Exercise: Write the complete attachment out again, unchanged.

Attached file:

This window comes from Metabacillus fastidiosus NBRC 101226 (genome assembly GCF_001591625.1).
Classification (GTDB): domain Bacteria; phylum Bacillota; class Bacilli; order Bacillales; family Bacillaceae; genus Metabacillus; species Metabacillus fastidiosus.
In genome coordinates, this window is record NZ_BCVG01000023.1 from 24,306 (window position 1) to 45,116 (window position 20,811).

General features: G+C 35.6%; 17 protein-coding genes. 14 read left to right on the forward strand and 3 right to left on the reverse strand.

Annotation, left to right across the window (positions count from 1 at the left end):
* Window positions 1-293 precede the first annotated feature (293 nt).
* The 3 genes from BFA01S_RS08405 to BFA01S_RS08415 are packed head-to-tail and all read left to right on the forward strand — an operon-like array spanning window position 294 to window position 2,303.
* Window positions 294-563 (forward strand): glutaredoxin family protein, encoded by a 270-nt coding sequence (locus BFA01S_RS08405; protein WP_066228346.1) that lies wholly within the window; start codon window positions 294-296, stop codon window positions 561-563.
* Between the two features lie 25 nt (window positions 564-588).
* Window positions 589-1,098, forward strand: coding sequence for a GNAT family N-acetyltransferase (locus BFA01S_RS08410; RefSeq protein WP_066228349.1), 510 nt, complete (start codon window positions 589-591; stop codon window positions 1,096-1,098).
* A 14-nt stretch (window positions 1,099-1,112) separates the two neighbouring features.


This window comes from Metabacillus fastidiosus NBRC 101226 (genome assembly GCF_001591625.1).
Classification (GTDB): domain Bacteria; phylum Bacillota; class Bacilli; order Bacillales; family Bacillaceae; genus Metabacillus; species Metabacillus fastidiosus.
In genome coordinates, this window is record NZ_BCVG01000023.1 from 24,306 (window position 1) to 45,116 (window position 20,811).

General features: G+C 35.6%; 17 protein-coding genes. 14 read left to right on the forward strand and 3 right to left on the reverse strand.

Annotation, left to right across the window (positions count from 1 at the left end):
* Window positions 1-293 precede the first annotated feature (293 nt).
* The 3 genes from BFA01S_RS08405 to BFA01S_RS08415 are packed head-to-tail and all read left to right on the forward strand — an operon-like array spanning window position 294 to window position 2,303.
* Window positions 294-563 (forward strand): glutaredoxin family protein, encoded by a 270-nt coding sequence (locus BFA01S_RS08405; protein WP_066228346.1) that lies wholly within the window; start codon window positions 294-296, stop codon window positions 561-563.
* Between the two features lie 25 nt (window positions 564-588).
* Window positions 589-1,098, forward strand: coding sequence for a GNAT family N-acetyltransferase (locus BFA01S_RS08410; RefSeq protein WP_066228349.1), 510 nt, complete (start codon window positions 589-591; stop codon window positions 1,096-1,098).
* A 14-nt stretch (window positions 1,099-1,112) separates the two neighbouring features.